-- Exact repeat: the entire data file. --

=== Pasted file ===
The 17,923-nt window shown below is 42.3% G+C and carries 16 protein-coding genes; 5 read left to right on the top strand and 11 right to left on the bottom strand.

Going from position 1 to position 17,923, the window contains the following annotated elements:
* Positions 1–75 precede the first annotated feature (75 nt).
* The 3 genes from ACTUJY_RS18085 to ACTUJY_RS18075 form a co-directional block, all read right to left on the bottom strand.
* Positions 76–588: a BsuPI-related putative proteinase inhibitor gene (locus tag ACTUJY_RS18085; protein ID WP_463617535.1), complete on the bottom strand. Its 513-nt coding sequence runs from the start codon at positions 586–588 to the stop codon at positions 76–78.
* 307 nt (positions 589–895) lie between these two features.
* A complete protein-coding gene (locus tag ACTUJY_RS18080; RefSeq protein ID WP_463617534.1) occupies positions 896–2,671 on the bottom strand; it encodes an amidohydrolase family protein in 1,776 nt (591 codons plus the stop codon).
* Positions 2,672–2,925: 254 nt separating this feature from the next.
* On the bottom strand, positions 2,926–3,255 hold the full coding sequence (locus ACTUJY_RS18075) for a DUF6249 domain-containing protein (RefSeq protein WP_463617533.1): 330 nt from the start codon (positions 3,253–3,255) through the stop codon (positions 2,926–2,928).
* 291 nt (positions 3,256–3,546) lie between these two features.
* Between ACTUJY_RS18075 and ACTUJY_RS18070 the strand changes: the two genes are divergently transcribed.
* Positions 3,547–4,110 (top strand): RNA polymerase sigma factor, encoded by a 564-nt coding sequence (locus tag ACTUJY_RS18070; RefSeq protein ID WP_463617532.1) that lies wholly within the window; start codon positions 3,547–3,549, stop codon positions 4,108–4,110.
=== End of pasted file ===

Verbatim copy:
The 17,923-nt window shown below is 42.3% G+C and carries 16 protein-coding genes; 5 read left to right on the top strand and 11 right to left on the bottom strand.

Going from position 1 to position 17,923, the window contains the following annotated elements:
* Positions 1–75 precede the first annotated feature (75 nt).
* The 3 genes from ACTUJY_RS18085 to ACTUJY_RS18075 form a co-directional block, all read right to left on the bottom strand.
* Positions 76–588: a BsuPI-related putative proteinase inhibitor gene (locus tag ACTUJY_RS18085; protein ID WP_463617535.1), complete on the bottom strand. Its 513-nt coding sequence runs from the start codon at positions 586–588 to the stop codon at positions 76–78.
* 307 nt (positions 589–895) lie between these two features.
* A complete protein-coding gene (locus tag ACTUJY_RS18080; RefSeq protein ID WP_463617534.1) occupies positions 896–2,671 on the bottom strand; it encodes an amidohydrolase family protein in 1,776 nt (591 codons plus the stop codon).
* Positions 2,672–2,925: 254 nt separating this feature from the next.
* On the bottom strand, positions 2,926–3,255 hold the full coding sequence (locus ACTUJY_RS18075) for a DUF6249 domain-containing protein (RefSeq protein WP_463617533.1): 330 nt from the start codon (positions 3,253–3,255) through the stop codon (positions 2,926–2,928).
* 291 nt (positions 3,256–3,546) lie between these two features.
* Between ACTUJY_RS18075 and ACTUJY_RS18070 the strand changes: the two genes are divergently transcribed.
* Positions 3,547–4,110 (top strand): RNA polymerase sigma factor, encoded by a 564-nt coding sequence (locus tag ACTUJY_RS18070; RefSeq protein ID WP_463617532.1) that lies wholly within the window; start codon positions 3,547–3,549, stop codon positions 4,108–4,110.